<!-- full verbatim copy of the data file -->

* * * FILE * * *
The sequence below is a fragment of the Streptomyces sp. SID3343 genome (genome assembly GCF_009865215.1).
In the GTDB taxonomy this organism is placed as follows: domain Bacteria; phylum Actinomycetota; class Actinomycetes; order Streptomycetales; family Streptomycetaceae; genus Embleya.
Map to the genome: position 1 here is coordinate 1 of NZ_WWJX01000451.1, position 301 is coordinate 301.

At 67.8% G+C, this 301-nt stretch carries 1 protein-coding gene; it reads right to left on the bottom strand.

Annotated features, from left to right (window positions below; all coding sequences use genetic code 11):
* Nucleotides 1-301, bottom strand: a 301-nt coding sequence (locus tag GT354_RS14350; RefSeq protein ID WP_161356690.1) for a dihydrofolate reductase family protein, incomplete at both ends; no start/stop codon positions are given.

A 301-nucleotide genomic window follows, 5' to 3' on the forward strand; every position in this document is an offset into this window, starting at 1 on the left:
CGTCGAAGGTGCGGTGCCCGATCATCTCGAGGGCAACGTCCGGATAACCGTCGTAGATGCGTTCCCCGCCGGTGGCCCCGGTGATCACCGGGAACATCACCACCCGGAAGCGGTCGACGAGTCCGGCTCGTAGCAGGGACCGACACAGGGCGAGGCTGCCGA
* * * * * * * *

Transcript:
The sequence below is a fragment of the Streptomyces sp. SID3343 genome (genome assembly GCF_009865215.1).
In the GTDB taxonomy this organism is placed as follows: domain Bacteria; phylum Actinomycetota; class Actinomycetes; order Streptomycetales; family Streptomycetaceae; genus Embleya.
Map to the genome: position 1 here is coordinate 1 of NZ_WWJX01000451.1, position 301 is coordinate 301.

At 67.8% G+C, this 301-nt stretch carries 1 protein-coding gene; it reads right to left on the bottom strand.

Annotated features, from left to right (window positions below; all coding sequences use genetic code 11):
* Nucleotides 1-301, bottom strand: a 301-nt coding sequence (locus tag GT354_RS14350; RefSeq protein ID WP_161356690.1) for a dihydrofolate reductase family protein, incomplete at both ends; no start/stop codon positions are given.

A 301-nucleotide genomic window follows, 5' to 3' on the forward strand; every position in this document is an offset into this window, starting at 1 on the left:
CGTCGAAGGTGCGGTGCCCGATCATCTCGAGGGCAACGTCCGGATAACCGTCGTAGATGCGTTCCCCGCCGGTGGCCCCGGTGATCACCGGGAACATCACCACCCGGAAGCGGTCGACGAGTCCGGCTCGTAGCAGGGACCGACACAGGGCGAGGCTGCCGA